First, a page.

William M. Hamlin. Tragedy and Scepticism in Shakespeare's England. Early Modern Literature in History. Basingstoke: Palgrave Macmillan, 2005. xiii+306pp. ISBN 1 4039 4598 5.

Dermot Cavanagh
University of Edinburgh

Cavanagh, Dermot. "Review of William M. Hamlin, Tragedy and Scepticism in Shakespeare's England." Early Modern Literary Studies 12.2 (September, 2006) 12.1-6<URL: http://purl.oclc.org/emls/12-2/revhaml.htm>.

  1. In this erudite and engaging study, William M. Hamlin reanimates a topic that has been dormant for some time. His book claims that we can consider Renaissance tragedy as a branch of the period's moral philosophy. In particular, tragic drama demonstrates how deeply sceptical attitudes had penetrated Renaissance habits of thought.

  2. In the first part of his study, Hamlin outlines the continental recovery of classical scepticism with its emphasis on doubt and the "radical situatedness" of all claims to knowledge (3). He then provides a detailed study of the reception of this tradition in Elizabethan and Jacobean England up until the founding of the Royal Society. Hamlin provides a valuable account of the sceptical tradition and of its major participants: Bacon, Montaigne, Pierre Charron and John Donne. He also reveals how scepticism flourished in England by demonstrating in impressive detail that its key writings were widely owned and disseminated. Two main intellectual lineages are emphasised. One derives from Sextus Empiricus and stresses that we have inadequate grounds for claiming certain knowledge on all matters where conflicting judgements arise; we should therefore suspend judgement. The other, although this was a closely aligned position, was outlined in Cicero's Academica and argued that epistemological certainty is impossible and that it was only possible to arrive at probable forms of understanding through the scrupulous study of appearances. Yet, as the intellectual variety of the figures that appear in this study suggests, being a sceptic in the early modern world did not involve anything like belonging to a cohesive movement. It rather involved 'participation in a complex calculus of deployments and partial deployments of sceptical theory' (66). Put broadly, we can discern the presence of a sceptical mode of thought whenever a questioning attitude to received or doctrinaire ideas can be identified along with a commitment to open-minded enquiry.

  3. It is in this flexible manner that Hamlin encourages us to consider the interaction between scepticism and Renaissance tragedy. In the book's fourth chapter, he extrapolates the major paradigms of scepticism that became available to playwrights. This reminds us that the tradition was nourished by, rather than opposed to, Christian thought, especially in terms of two crucial ideas: Original Sin and the anti-rational basis of faith. Hamlin also emphasises how traditions of popular materialism informed the period's sensitivity to human weakness and perceptual frailty alongside those more intellectual forms of doubt regarding epistemological certainty. Scepticism held up to scrutiny two critical areas that were of great moment for tragic drama: the problem of how human beings arrive at an understanding of themselves and others and the equally problematic nature of their agency in the world, especially in terms of the exercise of political power. In general terms, tragedy could also follow these modes of enquiry and demonstrate how judgements and values could clash often in painful ways. Such an understanding of the fallibility of human propensities and capacities becomes especially intense in a genre where questions of perception and judgement are of such critical importance.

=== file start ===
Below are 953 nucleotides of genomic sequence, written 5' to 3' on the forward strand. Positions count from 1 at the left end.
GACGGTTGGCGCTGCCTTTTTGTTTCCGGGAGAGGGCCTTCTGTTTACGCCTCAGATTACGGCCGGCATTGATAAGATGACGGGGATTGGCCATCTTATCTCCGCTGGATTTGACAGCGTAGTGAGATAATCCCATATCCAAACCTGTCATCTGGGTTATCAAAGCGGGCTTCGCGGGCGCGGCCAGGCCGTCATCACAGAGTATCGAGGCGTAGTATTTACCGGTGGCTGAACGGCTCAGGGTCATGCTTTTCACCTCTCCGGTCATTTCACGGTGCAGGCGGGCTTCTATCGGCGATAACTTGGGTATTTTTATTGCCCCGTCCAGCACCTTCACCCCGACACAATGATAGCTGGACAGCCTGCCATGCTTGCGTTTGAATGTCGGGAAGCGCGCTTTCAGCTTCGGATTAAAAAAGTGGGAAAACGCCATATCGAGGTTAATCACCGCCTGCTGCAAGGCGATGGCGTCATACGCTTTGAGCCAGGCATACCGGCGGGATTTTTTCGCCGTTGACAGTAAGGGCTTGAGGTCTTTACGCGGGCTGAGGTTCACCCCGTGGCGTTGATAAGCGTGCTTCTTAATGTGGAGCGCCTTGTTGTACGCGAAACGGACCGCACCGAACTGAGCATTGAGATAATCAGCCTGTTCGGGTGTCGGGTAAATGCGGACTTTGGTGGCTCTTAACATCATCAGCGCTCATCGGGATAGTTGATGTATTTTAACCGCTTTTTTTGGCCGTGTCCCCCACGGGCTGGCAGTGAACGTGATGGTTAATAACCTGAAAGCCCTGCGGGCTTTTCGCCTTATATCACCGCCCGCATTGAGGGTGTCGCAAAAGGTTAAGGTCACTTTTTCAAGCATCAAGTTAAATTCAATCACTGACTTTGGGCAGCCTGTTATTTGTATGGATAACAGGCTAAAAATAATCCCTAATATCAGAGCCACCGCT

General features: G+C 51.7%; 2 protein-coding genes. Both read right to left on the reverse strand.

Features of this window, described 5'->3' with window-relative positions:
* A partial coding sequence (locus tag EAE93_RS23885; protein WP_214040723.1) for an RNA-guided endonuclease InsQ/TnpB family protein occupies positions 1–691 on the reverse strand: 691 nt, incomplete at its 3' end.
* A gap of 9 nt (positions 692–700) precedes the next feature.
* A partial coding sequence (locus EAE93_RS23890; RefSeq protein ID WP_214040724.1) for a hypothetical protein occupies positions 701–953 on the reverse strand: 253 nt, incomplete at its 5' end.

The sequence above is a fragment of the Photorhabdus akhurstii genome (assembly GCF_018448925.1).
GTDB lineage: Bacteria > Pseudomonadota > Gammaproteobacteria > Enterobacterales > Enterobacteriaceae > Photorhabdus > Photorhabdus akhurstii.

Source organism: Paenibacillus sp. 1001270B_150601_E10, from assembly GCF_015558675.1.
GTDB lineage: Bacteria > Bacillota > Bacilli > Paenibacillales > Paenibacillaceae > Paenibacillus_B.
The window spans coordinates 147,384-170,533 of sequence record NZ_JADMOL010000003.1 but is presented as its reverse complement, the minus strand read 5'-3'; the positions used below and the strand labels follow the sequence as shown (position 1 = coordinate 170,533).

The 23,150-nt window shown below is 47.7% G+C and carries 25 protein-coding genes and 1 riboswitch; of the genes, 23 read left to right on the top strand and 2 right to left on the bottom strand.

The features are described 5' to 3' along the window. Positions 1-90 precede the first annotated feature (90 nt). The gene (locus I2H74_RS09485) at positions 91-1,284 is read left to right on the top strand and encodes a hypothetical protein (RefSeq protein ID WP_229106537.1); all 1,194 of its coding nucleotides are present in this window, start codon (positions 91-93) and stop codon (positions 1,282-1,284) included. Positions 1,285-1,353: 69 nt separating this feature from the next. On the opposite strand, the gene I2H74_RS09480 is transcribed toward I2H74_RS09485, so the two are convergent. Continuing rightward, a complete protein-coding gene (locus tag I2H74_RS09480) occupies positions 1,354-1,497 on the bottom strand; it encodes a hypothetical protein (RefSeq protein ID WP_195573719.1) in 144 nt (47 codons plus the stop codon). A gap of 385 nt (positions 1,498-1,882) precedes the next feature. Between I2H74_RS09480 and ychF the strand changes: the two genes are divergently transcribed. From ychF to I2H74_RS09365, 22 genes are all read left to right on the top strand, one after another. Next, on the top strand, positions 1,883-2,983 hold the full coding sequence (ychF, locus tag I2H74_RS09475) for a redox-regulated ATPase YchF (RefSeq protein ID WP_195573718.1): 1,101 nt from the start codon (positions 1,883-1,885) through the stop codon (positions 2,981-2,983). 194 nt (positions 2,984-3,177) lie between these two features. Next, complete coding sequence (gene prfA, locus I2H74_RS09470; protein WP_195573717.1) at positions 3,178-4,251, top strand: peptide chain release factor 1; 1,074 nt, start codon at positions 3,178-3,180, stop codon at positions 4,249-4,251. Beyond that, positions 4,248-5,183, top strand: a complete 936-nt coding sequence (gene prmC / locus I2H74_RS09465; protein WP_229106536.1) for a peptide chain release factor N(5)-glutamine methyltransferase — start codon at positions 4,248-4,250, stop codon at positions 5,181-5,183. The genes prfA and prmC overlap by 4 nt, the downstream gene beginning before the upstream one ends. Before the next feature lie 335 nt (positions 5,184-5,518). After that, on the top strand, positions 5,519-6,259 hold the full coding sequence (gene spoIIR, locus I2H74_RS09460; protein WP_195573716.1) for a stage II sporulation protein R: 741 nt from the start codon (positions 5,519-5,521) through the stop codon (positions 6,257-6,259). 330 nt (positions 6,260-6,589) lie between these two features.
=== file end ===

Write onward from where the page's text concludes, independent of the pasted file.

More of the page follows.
4. In the book's second part, Hamlin treats the significance of sceptical patterns in nine of the period's major tragedies. These include an insightful discussion of Doctor Faustus as a sceptical depiction of attachment, problems of justice and judgement in The Spanish Tragedy and a striking analysis of the forcefulness of doubt in Troilus and Cressida. The other plays analysed are The Malcontent, The Tragedy of Mariam, both of Webster's great tragedies, and The Changeling and 'Tis Pity She's a Whore.

  5. This is a wide-ranging and learned study. At a time when there has been a widespread return to the significance of religion in early modern study (not to speak of its resurgence in the contemporary world), it is instructive to be reminded of those traditions that emphasised toleration and intellectual humility. This study succeeds in both renewing attention to a crucial ingredient in the intellectual formation of the period and in sustaining fresh readings of its tragic drama.

  6. Some sceptical questions are also provoked by it. The cursory treatment of Stanley Cavell's work was surprising. This represents the most profound contemporary attempt to revive scepticism as a category that is fundamental to the understanding of Shakespeare's work. Hamlin points to some of the limitations of this approach in his analysis of Doctor Faustus, but the richness of Cavell's insights deserved better than these few dismissive pages. The treatment of genre is glancing throughout and it never really becomes clear why tragedy should be distinctively receptive to scepticism in contrast to other genres. However, it is a merit of this fine book that it provokes further thought about how its implications might be extended.

    Work Cited

Responses to this piece intended for the Readers' Forum may be sent to the Editor at M.Steggle@shu.ac.uk.

© 2006-, Matthew Steggle (Editor, EMLS).